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Parthenocissus quinquefolia - (L.)Planch.

Common Name Virginia Creeper, Woodbine
Family Vitaceae
USDA hardiness 3-10
Known Hazards Skin contact with the leaves in autumn can cause dermatitis in some people[222]. The tissues of the plant contain microscopic, irritating needle-like crystals called raphides[274]. Some evidence suggests the berries are poisonous [301].
Habitats Woods and rocky banks[43].
Range Eastern N. America - Quebec to Florida and Mexico. A garden escape in Britain.
Edibility Rating    (2 of 5)
Other Uses    (3 of 5)
Weed Potential Yes
Medicinal Rating    (2 of 5)
Care (info)
Fully Hardy Moist Soil Semi-shade Full sun
Parthenocissus quinquefolia Virginia Creeper, Woodbine

Parthenocissus quinquefolia Virginia Creeper, Woodbine


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Bloom Color: Green. Main Bloom Time: Early spring, Late spring, Mid spring. Form: Spreading or horizontal, Variable height, Variable spread.

Physical Characteristics

 icon of manicon of climber
Parthenocissus quinquefolia is a deciduous Climber growing to 30 m (98ft 5in) at a fast rate.
See above for USDA hardiness. It is hardy to UK zone 3 and is not frost tender. It is in flower from June to August, and the seeds ripen from October to November. The species is hermaphrodite (has both male and female organs) and is pollinated by Insects.
Suitable for: light (sandy), medium (loamy) and heavy (clay) soils and prefers well-drained soil. Suitable pH: mildly acid, neutral and basic (mildly alkaline) soils. It can grow in semi-shade (light woodland) or no shade. It prefers moist soil. It can tolerate atmospheric pollution.

UK Hardiness Map US Hardiness Map


Ampelopsis hederacea. Hedera quinquefolia. Vitis hederacea. V. quinquefolia.

Plant Habitats

Woodland Garden Sunny Edge; Dappled Shade; Shady Edge; Ground Cover; East Wall. By. West Wall. By.

Edible Uses

Edible Parts: Fruit  Root  Stem
Edible Uses:

Fruit - raw[105, 161]. The fruit is not very well flavoured, nor is it produced very freely[K]. The fruit is about 6mm in diameter[200] and is carried in small bunches like grapes[K]. Stalks - cooked. They should be peeled and then boiled[105, 161]. The stalks are cut, boiled and peeled, and the sweetish substance between the bark and the wood is used for food[257]. Root - cooked[257].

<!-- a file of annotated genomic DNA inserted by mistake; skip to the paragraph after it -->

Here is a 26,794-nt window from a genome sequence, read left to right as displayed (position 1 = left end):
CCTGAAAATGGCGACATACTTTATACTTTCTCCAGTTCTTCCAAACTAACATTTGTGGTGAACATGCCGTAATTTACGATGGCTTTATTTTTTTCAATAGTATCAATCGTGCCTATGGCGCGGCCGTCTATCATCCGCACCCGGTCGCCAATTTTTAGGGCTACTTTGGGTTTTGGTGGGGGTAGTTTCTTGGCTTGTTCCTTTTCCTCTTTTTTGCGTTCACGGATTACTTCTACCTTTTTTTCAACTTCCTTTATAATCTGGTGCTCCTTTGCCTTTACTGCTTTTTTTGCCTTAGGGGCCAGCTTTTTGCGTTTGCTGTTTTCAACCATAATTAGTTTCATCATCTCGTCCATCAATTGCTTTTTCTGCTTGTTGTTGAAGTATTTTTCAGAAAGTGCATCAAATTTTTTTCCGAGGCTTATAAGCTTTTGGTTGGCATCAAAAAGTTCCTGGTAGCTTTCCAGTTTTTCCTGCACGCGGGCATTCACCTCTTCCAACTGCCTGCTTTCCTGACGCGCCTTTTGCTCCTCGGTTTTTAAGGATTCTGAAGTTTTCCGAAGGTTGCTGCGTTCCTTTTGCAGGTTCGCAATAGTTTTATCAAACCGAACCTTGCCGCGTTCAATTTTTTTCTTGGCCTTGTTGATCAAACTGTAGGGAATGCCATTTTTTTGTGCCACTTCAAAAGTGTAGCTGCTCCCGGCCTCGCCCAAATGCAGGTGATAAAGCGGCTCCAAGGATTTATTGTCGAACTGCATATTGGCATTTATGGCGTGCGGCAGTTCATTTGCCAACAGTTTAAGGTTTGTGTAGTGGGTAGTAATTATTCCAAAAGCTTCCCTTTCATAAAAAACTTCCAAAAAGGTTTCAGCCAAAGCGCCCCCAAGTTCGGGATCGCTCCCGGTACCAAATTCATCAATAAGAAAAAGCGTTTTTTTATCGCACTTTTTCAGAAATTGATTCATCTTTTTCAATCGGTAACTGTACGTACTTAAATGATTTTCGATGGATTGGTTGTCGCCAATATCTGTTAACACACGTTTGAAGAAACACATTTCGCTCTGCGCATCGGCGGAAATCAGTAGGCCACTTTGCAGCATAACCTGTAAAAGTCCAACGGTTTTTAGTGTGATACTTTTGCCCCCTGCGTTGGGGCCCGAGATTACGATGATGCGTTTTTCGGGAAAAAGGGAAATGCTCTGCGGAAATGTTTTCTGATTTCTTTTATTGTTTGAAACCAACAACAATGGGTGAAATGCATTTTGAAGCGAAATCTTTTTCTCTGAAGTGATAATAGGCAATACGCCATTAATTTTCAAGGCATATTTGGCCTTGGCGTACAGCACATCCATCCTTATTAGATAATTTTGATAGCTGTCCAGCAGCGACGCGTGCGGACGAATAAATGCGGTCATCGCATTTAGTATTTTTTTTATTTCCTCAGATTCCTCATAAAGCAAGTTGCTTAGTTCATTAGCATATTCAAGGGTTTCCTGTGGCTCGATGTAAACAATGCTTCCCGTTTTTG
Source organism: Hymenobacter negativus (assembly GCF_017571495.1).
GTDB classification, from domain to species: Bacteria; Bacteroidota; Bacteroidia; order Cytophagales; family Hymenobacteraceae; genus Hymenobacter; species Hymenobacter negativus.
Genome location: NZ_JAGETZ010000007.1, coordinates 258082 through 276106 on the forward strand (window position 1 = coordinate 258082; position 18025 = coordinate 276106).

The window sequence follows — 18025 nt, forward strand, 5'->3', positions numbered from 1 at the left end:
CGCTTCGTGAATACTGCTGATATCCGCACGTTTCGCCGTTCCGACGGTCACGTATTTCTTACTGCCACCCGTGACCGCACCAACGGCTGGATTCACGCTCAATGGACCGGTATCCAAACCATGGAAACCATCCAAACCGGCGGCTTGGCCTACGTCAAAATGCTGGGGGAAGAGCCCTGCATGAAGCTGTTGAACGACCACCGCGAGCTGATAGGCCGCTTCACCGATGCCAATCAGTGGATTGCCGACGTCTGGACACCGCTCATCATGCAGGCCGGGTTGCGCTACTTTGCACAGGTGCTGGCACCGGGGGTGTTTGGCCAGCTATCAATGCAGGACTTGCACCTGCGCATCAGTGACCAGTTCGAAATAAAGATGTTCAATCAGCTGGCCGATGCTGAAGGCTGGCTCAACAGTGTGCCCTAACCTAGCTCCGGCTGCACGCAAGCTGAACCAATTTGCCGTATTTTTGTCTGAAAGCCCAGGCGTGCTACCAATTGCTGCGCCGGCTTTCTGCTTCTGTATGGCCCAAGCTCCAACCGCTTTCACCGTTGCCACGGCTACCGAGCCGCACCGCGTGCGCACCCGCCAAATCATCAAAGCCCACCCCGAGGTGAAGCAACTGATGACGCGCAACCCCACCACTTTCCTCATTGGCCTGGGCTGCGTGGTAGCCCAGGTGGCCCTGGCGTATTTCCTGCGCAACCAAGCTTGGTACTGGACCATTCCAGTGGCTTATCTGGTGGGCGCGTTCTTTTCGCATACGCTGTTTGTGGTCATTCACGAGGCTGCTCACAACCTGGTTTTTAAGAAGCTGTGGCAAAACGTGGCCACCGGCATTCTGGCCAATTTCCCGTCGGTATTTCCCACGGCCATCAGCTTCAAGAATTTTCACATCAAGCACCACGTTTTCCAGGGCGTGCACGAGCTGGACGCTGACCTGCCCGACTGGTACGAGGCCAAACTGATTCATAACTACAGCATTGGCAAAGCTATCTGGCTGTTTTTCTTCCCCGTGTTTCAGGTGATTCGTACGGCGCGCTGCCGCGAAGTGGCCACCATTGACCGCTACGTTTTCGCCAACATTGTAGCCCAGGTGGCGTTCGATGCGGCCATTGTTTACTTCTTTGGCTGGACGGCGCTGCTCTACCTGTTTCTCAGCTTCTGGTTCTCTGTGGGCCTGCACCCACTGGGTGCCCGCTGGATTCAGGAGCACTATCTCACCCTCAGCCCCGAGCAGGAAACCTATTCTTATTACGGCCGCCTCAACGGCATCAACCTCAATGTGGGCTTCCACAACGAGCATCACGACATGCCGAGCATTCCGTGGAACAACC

References   More on Edible Uses

Medicinal Uses

Plants For A Future can not take any responsibility for any adverse effects from the use of plants. Always seek advice from a professional before using a plant medicinally.
Alterative  Astringent  Diuretic  Expectorant  Tonic

The bark and fresh young shoots are aperient, alterative, emetic, expectorant and tonic[46, 61]. A hot decoction can be used as a poultice to help reduce swellings[257]. A tea made from the leaves is aperient, astringent and diuretic[222]. It is used as a wash on swellings and poison ivy rash[222, 257]. A tea made from the plant is used in the treatment of jaundice[222, 257]. A tea made from the roots is used in the treatment of gonorrhoea and diarrhoea[222, 257]. The fruit is useful in treating fevers[4]. Some evidence suggests the berries (due to oxalic acid content)are poisonous [301].

References   More on Medicinal Uses

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Other Uses


A pink dye is obtained from the fruit[46, 61, 257]. The plant can be allowed to fall down banks and make a spreading ground cover[202]. They are best spaced about 3 metres apart each way[208]. They are very vigorous, however, and would soon swamp smaller plants[K].

Special Uses

Food Forest  Ground cover

References   More on Other Uses

Cultivation details